Inside, I worried. I worried a lot. I tried to figure out if I could reconcile being a member of a church that didn’t really accept my son for who he was. I didn’t even know what path Wes would choose to take at that point, but it was on my mind daily. One of the hardest parts about Wes still being in the closet was the lack of support. I couldn’t talk to anyone except my husband about it. I couldn’t tell people why I felt so upset when they were talking about “gays ruining marriage” or asking things like “why do gays need a parade”. It was hard to change opinions, make people more sensitive without opening up the closet.
When Wes was 18, he decided he wanted to serve a mission for the church. I knew this was going to be extremely hard for him. I asked him daily if he was sure he wanted to go. He insisted he did. I then actually begged him not to go. I was worried about his mental health and I was worried that companions and other missionaries and possibly even his mission president would be unkind. He still wanted to go. He did tell our stake president at the time that he was gay as he went through the process of putting in mission papers. He also applied to BYU and was accepted. It was his first choice and only school he applied to. He deferred his acceptance so he could serve his mission.
His mission call came on the same day as his high school graduation. He was called to the Brazil Curitiba mission. We were so excited for him! He was over the moon because he really wanted to learn a new language and experience a different culture. He was only out in the mission for 2 weeks when we got the first email talking about how one of the other missionaries in his training group found out he was gay and the name calling and chastising began. Wes somehow handled it well, throwing himself deeper into learning the language and studying the scriptures. So much so that when he arrived to his mission in Curitiba the mission president told my sister in law (who he had lived near in Utah) that they had never had an English speaking, American missionary arrive there speaking Portuguese so well. I will forever be grateful to that mission president. He is a kind, compassionate & loving man. He helped Wes with his struggles & tried to empathize as best he could.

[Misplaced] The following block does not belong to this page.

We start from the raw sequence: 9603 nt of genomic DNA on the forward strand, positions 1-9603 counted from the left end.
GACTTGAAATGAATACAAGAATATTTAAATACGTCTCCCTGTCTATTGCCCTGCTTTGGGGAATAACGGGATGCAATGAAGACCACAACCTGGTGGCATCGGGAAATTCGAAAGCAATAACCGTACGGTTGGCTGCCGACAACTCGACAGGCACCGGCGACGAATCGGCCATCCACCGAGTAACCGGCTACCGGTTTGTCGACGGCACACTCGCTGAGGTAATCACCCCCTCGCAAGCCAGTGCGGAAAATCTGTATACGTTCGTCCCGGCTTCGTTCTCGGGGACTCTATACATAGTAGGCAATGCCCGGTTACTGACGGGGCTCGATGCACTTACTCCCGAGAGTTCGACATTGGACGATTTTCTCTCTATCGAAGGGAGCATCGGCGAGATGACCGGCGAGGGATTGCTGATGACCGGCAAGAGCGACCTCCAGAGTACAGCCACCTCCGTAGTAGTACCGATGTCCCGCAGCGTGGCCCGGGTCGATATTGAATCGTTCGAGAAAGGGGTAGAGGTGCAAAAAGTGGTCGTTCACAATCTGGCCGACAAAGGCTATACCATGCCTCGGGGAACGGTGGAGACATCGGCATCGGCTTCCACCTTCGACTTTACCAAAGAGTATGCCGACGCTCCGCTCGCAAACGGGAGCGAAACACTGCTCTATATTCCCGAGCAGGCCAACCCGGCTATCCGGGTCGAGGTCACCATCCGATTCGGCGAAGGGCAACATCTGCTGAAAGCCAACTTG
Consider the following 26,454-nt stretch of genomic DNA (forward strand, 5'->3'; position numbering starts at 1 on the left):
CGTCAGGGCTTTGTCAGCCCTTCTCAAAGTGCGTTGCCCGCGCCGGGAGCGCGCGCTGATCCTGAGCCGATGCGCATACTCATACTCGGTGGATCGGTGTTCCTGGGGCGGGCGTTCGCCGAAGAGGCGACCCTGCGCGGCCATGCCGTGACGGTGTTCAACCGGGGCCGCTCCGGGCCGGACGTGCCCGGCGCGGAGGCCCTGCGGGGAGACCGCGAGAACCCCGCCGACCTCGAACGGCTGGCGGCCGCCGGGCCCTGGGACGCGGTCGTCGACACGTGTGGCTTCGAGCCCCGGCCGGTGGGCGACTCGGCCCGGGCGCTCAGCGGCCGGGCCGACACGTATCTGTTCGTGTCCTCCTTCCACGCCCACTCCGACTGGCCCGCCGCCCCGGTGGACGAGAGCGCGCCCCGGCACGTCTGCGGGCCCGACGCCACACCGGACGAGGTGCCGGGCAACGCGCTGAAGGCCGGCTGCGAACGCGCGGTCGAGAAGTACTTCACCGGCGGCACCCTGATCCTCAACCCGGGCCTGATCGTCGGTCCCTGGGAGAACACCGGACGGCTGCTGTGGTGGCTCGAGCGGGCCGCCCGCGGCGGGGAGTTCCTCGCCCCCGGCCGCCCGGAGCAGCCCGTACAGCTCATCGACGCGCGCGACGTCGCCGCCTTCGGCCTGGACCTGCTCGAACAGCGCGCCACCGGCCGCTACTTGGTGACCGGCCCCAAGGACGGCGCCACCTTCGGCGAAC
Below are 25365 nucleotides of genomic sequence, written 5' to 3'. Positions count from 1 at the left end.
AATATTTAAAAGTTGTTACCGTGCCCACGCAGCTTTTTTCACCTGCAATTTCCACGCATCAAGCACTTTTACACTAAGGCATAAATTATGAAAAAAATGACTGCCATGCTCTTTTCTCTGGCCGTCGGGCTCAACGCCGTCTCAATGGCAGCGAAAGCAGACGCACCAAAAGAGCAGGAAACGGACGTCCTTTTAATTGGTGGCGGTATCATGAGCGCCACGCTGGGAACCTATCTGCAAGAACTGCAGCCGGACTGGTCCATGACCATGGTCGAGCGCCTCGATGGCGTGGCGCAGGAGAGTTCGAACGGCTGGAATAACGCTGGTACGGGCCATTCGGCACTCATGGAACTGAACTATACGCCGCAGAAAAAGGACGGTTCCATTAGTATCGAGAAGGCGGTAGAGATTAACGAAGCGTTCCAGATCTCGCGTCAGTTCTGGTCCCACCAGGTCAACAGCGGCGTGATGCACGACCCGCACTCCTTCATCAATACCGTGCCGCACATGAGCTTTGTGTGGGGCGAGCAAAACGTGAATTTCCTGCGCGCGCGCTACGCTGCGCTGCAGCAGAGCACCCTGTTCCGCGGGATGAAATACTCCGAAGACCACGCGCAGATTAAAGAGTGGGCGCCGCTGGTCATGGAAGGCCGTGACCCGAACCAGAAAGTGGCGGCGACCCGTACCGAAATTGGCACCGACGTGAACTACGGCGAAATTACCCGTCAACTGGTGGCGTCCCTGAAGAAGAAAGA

For the first year of his mission, Wes was pretty happy. He loved the culture & people of Brazil. He was placed with some wonderful companions and when the mission president saw how gifted he was with organizational skills, computer skills & the language, he assigned him to work in the mission office as a liaison for the housing of all the missionaries in their mission. He spent his days calling “Craig’s list” listings to find suitable apartments for the missionaries & managing problems that came up in housing that missionaries currently lived in, along with doing other things the president would assign him to do. He had started to open up to other missionaries about being gay. Some were loving & kind. Others were not. He didn’t tell me all of the things said to him. He knew I would worry. He would send long emails to my husband and a couple other people he had opened up to about his sexuality. They were the ones who heard most of his thoughts & experiences in a non filtered way. I think Wes knew that my Mom heart just couldn’t handle hearing some of the things that he experienced.